Wednesday, April 27, 2016
Putting the Swarm in a Hive
It stopped raining long enough today to put the new swarm into it's permanent digs, so to speak.
This is a matter of opinion but my experience tells me that the most important resource a new hive can have is drawn comb.
I have seen package bees die off swiftly over and over when put in a hive with no drawn comb while I have seen an almost dead hive with no more than a cup full of bees left bounce back and produce honey in one Summer when they were left with frames of drawn comb. One reason I stay well clear of frame-less hive types as it makes it more difficult to help out a new hive and destroys so much comb when harvesting honey.
Comb is also the reason I grow my apiaries mostly using captured swarms. I have read that bees typically only produce comb for a few weeks of their short lives. Like when they are between 4 and 5 weeks old or so. However I have also read that swarming allows older forager bees to produce comb for a short period as well. I don't know if those two statements are completely true as I often read conflicting information but I do know that NOTHING builds comb like a newly captured swarm.
The above picture is how much comb this new swarm has built in about 72 hours. I figure the swarm occupied the trap sometime on Sunday and I hived em up today. The longer you wait the more wasted comb the girls will build inside the trap. This swarm had already started laying eggs in the full frame of comb I baited the trap with so I know it won't be going anywhere now.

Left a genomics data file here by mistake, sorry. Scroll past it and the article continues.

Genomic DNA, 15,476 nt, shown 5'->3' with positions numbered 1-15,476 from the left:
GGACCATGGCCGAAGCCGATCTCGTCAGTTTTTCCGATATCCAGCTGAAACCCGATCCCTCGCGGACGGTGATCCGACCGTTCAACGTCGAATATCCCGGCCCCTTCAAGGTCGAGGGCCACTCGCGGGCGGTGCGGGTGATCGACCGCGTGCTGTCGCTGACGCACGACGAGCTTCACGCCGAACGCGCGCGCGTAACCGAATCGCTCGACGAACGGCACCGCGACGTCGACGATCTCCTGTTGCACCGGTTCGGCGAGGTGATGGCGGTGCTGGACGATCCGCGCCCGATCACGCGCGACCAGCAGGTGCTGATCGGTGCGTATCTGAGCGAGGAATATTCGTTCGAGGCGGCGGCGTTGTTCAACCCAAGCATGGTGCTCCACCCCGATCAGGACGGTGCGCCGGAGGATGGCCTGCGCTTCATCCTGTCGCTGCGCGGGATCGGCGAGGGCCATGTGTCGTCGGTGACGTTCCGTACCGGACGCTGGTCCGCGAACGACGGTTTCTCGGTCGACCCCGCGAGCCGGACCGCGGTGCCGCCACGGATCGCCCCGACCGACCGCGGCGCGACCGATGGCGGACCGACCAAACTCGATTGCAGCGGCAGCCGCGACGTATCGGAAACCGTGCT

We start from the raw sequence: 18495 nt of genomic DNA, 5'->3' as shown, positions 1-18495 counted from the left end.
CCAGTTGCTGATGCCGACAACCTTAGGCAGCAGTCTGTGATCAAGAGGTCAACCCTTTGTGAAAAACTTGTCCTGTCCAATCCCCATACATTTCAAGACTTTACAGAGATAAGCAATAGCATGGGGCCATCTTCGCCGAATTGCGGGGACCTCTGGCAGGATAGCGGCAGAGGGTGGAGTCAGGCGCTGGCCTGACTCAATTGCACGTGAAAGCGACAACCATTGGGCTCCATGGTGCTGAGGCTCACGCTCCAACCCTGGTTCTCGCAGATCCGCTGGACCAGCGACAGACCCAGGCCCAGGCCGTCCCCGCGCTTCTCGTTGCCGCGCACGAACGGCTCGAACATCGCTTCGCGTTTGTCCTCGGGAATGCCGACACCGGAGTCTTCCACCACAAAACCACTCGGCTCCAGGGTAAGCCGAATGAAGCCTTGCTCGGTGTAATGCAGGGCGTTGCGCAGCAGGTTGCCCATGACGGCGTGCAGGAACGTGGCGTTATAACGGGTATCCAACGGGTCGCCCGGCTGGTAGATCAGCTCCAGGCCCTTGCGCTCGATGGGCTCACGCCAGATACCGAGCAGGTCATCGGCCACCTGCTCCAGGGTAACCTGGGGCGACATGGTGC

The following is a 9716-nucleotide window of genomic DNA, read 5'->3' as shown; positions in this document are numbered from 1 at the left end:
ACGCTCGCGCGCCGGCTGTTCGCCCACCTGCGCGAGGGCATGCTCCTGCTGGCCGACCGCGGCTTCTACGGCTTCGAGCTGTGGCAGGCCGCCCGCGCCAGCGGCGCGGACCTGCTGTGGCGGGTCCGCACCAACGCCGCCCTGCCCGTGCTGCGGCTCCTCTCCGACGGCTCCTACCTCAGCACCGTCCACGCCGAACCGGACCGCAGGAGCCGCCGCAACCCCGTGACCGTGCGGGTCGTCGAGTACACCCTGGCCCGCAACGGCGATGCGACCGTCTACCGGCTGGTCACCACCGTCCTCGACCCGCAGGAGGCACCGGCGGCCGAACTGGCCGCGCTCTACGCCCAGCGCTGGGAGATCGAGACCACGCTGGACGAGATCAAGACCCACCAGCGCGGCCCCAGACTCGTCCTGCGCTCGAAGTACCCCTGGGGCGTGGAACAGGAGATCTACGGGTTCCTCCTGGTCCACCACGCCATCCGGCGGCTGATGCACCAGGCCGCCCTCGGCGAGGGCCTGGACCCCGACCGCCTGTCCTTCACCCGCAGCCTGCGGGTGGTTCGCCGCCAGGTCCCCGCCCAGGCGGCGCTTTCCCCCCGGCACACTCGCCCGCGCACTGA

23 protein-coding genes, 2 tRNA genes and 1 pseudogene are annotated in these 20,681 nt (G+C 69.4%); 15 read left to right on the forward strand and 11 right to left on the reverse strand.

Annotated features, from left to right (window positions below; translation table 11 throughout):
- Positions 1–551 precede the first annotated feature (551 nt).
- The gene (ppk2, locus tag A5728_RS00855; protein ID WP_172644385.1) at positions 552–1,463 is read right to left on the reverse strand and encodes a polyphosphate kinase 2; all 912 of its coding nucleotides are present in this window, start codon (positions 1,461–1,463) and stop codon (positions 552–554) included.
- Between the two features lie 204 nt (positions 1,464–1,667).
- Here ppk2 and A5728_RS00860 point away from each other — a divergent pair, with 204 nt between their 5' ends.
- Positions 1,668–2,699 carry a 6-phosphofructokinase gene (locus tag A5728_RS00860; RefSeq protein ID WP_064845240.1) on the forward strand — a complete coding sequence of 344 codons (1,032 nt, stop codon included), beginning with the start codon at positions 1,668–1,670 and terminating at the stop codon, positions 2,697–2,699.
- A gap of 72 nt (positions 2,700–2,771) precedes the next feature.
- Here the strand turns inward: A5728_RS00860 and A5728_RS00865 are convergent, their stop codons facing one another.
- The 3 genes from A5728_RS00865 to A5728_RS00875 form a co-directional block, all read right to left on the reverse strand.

As you can see from the top picture after dumping the bees into the new brood box and putting the bait frame in I leaned the trap over against the new hive. This allows any bees remaining inside the trap that maybe nurse bees to make it into the new hive without having to fly. Sometimes young bees are reluctant to take wing unless encouraged to do so.
I will remove the trap and lid tonight after all the bees have made it into the new hive. I know I got the queen in there because the entrance was full of bees fanning her scent out so the stragglers would know where she was.
This turned out to be a good sized swarm too. I am pretty sure it is actually the one that got away from me Friday afternoon or at least it is about the same size-wise anyway and well within the swarming distance. With the swarm I have in a trap in town I have now replaced my Winter losses so it's all growth from here on out.
Keep Prepping Everyone!!!!!!!!!